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Global Producing Contexts (BCI 2) - TFT00032I

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  • Department: Theatre, Film, Television and Interactive Media
  • Module co-ordinator: Dr. Peter Merrington
  • Credit value: 20 credits
  • Credit level: I
  • Academic year of delivery: 2023-24

Module summary

This option module explores creative business contexts beyond the UK. It will examine how global forces - like digital convergence - shape the making and distribution of content across stage, screen and interactive media. And it will analyse how different cultural systems or traditions affect how content is made and financed - and what we can learn from exposing ourselves to different creative business methodologies and cultural priorities. The module will focus on China, India, Africa and South America as key sites of creative endeavour and compare conditions there with those that currently prevail in the UK, Europe and the US. The module will also introduce students to the business of co-production, and international cross-financing.

Module will run

Occurrence Teaching cycle
A Semester 1 2023-24

Module aims

This module aims to:

  • Explore the impact of global forces on key forms of creative content production
  • Explore the impact of local cultural and political traditions on the development of distinctive models of creative production
  • Introduce you to the business systems that surround co-production - and other forms of cross-financing or co-operation - and how they are deployed to drive production across different creative sectors.
  • Critically analyse and evaluate the successes and / or limitations of key producing models from other cultures with a view to developing or enhancing business options in home markets.

Module learning outcomes

At the end of this module you will be able to:

  • Critically evaluate how production systems can differ across different creative business cultures
  • Understand some of the global forces that apply to creative production,, and accommodate some of those conditions in the design and promotion of your own creative projects.
  • Deploy key co-production and cross-financing models in the design and development of your own creative projects.
  • Work productively with other cultures to achieve mutually successful outcomes.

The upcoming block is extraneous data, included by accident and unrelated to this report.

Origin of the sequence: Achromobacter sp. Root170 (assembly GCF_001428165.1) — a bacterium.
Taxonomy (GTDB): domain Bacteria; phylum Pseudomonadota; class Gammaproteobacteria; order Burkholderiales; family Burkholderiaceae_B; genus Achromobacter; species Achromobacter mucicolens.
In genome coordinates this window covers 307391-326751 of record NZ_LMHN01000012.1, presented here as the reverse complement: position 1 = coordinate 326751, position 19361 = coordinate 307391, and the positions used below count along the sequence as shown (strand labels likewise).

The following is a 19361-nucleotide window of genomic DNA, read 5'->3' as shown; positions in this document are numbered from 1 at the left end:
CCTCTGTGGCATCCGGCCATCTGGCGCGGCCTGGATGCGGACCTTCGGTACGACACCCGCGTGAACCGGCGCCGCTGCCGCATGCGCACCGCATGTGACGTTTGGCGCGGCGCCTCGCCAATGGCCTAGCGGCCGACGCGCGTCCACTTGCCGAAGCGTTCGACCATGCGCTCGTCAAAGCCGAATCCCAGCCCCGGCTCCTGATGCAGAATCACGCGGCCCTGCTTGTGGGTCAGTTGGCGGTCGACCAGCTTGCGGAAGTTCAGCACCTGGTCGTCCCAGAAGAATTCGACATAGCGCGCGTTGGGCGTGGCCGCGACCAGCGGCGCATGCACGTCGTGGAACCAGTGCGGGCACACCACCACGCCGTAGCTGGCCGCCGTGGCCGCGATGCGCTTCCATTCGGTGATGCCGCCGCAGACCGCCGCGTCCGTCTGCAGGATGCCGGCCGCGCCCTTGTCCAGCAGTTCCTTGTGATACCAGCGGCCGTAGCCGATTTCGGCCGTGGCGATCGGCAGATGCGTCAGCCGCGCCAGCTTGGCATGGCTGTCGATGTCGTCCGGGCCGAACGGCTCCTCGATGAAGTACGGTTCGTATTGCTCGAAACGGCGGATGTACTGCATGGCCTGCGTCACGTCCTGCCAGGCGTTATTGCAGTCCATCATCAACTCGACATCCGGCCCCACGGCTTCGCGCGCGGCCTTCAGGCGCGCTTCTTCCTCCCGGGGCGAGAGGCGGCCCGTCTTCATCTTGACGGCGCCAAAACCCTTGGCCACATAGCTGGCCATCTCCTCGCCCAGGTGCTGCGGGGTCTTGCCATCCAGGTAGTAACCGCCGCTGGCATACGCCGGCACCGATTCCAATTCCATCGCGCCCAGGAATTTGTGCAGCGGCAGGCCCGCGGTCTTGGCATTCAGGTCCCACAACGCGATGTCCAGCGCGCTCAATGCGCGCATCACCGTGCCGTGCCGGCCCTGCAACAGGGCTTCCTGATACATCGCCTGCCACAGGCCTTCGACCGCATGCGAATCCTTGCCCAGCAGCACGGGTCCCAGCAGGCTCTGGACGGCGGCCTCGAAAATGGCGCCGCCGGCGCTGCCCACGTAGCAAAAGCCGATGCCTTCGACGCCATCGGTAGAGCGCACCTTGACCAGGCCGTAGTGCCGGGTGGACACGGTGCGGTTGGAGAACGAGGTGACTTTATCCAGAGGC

• Apply lessons from other cultures to your own innovations.

Module content

This module will focus initially on cultural models in China, India and South America drawing out comparisons with commercial and subsidised models in Europe. the UK, and the US. Screenings will be via VLE "walled garden".


Task Length % of module mark
2000 word essay: Analysis of an International cultural context
N/A 70
Oral presentation/seminar/exam
10 minute National Profile Presentation
N/A 30

Special assessment rules


Additional assessment information

Formative work is embedded into weekly exercises in the seminar structure.


Task Length % of module mark
2000 word essay: Analysis of an International cultural context
N/A 70
Oral presentation/seminar/exam
10 minute National Profile Presentation
N/A 30

Module feedback

You will receive written feedback in line with standard University turnaround times.

Verbal feedback on the first summative will be available before term's end to feed into the second summative.

Indicative reading

Edward Jay Epstein, The Big Picture: Money and Power in Hollywood (New York: Random House, 2006)

Jonathan A. Knee et al, ,The Curse of the Mogul: What's Wrong with the World's Leading Media Companies (New York: Penguin, 2011)

Lee McGuigan et al,, Global Media Giants (New York: Routledge, 2016)

Eva Bakoy et al., Building Succesful and Sustainable Film and Television Businesses: A Cross-National Perspective (Bristol: Intellect, 2017)

Felicia Chan and Andy Willis (eds), Chinese Cinemas (London: Routledge, 2016)

Rini Bhattacharya Mehta, Bollywood and Globalization (London: Anthem Press, 2011)

Stephen M. Hart, Latin American Cinema (London: Reaktion Books, 2014)

E.J.Westlake, World Theatre (London: Routledge, 2017)

The information on this page is indicative of the module that is currently on offer. The University is constantly exploring ways to enhance and improve its degree programmes and therefore reserves the right to make variations to the content and method of delivery of modules, and to discontinue modules, if such action is reasonably considered to be necessary by the University. Where appropriate, the University will notify and consult with affected students in advance about any changes that are required in line with the University's policy on the Approval of Modifications to Existing Taught Programmes of Study.